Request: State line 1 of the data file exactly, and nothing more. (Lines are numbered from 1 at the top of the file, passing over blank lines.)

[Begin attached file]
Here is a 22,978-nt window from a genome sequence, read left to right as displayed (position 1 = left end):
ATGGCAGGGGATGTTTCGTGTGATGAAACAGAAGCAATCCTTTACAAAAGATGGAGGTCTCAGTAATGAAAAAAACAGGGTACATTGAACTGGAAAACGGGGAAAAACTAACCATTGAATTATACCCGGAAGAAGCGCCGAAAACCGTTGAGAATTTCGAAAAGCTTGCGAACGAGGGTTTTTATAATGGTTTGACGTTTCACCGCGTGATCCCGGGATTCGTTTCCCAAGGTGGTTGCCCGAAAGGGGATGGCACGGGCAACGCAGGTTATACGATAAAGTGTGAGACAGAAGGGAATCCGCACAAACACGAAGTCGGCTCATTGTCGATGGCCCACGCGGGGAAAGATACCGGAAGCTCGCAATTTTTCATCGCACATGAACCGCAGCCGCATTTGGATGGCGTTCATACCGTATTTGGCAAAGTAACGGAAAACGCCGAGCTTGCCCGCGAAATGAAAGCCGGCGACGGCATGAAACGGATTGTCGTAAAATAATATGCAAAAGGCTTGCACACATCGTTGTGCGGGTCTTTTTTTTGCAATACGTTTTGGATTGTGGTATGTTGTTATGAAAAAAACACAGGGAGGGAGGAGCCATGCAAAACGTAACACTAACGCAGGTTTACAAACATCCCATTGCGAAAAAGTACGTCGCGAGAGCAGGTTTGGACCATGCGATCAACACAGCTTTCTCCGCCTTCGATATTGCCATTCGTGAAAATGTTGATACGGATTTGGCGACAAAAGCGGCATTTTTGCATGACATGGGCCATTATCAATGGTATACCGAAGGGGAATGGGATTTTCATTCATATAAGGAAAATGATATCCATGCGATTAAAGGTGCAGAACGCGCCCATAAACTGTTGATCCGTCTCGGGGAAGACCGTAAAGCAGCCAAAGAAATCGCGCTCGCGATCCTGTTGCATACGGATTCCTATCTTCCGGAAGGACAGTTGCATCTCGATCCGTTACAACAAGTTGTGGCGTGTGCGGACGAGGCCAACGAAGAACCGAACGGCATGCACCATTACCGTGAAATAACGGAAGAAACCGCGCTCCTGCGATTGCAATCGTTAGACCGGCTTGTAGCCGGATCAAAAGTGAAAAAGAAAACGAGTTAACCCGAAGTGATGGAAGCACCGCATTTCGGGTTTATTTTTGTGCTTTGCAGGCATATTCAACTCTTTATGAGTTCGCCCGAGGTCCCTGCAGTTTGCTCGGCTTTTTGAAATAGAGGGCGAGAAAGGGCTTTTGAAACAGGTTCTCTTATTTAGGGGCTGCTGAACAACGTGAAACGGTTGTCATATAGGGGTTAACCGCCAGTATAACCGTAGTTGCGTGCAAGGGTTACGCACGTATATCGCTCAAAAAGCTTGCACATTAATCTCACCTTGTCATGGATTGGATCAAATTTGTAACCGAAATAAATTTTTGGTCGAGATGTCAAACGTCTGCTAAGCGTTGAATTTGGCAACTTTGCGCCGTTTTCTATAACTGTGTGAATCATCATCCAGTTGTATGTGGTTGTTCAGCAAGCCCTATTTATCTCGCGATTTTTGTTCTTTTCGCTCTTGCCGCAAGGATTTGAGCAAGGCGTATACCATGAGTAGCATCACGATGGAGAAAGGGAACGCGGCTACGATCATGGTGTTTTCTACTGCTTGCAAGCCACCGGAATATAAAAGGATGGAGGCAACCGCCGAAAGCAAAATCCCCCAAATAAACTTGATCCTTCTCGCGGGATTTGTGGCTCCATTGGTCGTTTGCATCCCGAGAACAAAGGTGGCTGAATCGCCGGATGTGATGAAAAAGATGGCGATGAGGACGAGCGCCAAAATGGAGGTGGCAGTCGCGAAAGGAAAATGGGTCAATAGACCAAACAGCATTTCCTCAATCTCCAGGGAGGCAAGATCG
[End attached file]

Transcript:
Here is a 22,978-nt window from a genome sequence, read left to right as displayed (position 1 = left end):